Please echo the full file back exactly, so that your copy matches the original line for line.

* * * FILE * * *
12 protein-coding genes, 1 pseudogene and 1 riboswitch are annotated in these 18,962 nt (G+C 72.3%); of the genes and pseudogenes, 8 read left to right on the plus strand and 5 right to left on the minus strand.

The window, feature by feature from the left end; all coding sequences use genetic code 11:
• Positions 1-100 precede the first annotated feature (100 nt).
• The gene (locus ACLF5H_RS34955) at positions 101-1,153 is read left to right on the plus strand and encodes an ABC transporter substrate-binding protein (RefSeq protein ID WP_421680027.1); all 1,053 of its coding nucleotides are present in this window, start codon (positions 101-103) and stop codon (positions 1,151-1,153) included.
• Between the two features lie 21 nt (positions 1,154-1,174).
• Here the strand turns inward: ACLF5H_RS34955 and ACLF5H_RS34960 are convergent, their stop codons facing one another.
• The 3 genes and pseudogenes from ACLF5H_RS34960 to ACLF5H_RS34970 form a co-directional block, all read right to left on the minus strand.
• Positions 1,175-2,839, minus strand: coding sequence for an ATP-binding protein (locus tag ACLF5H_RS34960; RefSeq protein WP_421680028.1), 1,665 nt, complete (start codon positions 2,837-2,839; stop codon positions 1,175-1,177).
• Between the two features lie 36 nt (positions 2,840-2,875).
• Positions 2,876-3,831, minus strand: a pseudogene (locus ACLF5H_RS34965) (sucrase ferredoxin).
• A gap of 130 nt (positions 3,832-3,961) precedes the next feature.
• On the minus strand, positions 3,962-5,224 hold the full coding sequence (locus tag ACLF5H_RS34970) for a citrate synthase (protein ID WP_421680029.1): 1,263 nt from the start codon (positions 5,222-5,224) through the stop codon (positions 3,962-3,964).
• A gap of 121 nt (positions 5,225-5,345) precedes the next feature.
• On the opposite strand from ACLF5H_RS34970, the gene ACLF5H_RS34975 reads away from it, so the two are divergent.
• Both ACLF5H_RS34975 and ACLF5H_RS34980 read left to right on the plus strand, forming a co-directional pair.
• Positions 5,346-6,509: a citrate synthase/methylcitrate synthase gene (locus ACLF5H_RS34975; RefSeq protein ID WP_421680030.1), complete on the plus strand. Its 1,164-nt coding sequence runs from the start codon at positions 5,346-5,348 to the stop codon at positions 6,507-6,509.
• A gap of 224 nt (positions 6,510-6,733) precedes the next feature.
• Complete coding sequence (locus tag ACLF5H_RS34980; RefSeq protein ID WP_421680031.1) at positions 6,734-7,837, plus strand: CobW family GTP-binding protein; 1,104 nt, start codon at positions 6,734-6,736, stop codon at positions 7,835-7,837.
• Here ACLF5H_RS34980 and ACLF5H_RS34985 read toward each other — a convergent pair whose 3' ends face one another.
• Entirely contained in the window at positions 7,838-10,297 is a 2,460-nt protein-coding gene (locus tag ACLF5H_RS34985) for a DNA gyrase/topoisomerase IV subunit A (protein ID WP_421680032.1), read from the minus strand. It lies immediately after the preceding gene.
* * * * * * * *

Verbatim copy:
12 protein-coding genes, 1 pseudogene and 1 riboswitch are annotated in these 18,962 nt (G+C 72.3%); of the genes and pseudogenes, 8 read left to right on the plus strand and 5 right to left on the minus strand.

The window, feature by feature from the left end; all coding sequences use genetic code 11:
• Positions 1-100 precede the first annotated feature (100 nt).
• The gene (locus ACLF5H_RS34955) at positions 101-1,153 is read left to right on the plus strand and encodes an ABC transporter substrate-binding protein (RefSeq protein ID WP_421680027.1); all 1,053 of its coding nucleotides are present in this window, start codon (positions 101-103) and stop codon (positions 1,151-1,153) included.
• Between the two features lie 21 nt (positions 1,154-1,174).
• Here the strand turns inward: ACLF5H_RS34955 and ACLF5H_RS34960 are convergent, their stop codons facing one another.
• The 3 genes and pseudogenes from ACLF5H_RS34960 to ACLF5H_RS34970 form a co-directional block, all read right to left on the minus strand.
• Positions 1,175-2,839, minus strand: coding sequence for an ATP-binding protein (locus tag ACLF5H_RS34960; RefSeq protein WP_421680028.1), 1,665 nt, complete (start codon positions 2,837-2,839; stop codon positions 1,175-1,177).
• Between the two features lie 36 nt (positions 2,840-2,875).
• Positions 2,876-3,831, minus strand: a pseudogene (locus ACLF5H_RS34965) (sucrase ferredoxin).
• A gap of 130 nt (positions 3,832-3,961) precedes the next feature.
• On the minus strand, positions 3,962-5,224 hold the full coding sequence (locus tag ACLF5H_RS34970) for a citrate synthase (protein ID WP_421680029.1): 1,263 nt from the start codon (positions 5,222-5,224) through the stop codon (positions 3,962-3,964).
• A gap of 121 nt (positions 5,225-5,345) precedes the next feature.
• On the opposite strand from ACLF5H_RS34970, the gene ACLF5H_RS34975 reads away from it, so the two are divergent.
• Both ACLF5H_RS34975 and ACLF5H_RS34980 read left to right on the plus strand, forming a co-directional pair.
• Positions 5,346-6,509: a citrate synthase/methylcitrate synthase gene (locus ACLF5H_RS34975; RefSeq protein ID WP_421680030.1), complete on the plus strand. Its 1,164-nt coding sequence runs from the start codon at positions 5,346-5,348 to the stop codon at positions 6,507-6,509.
• A gap of 224 nt (positions 6,510-6,733) precedes the next feature.
• Complete coding sequence (locus tag ACLF5H_RS34980; RefSeq protein ID WP_421680031.1) at positions 6,734-7,837, plus strand: CobW family GTP-binding protein; 1,104 nt, start codon at positions 6,734-6,736, stop codon at positions 7,835-7,837.
• Here ACLF5H_RS34980 and ACLF5H_RS34985 read toward each other — a convergent pair whose 3' ends face one another.
• Entirely contained in the window at positions 7,838-10,297 is a 2,460-nt protein-coding gene (locus tag ACLF5H_RS34985) for a DNA gyrase/topoisomerase IV subunit A (protein ID WP_421680032.1), read from the minus strand. It lies immediately after the preceding gene.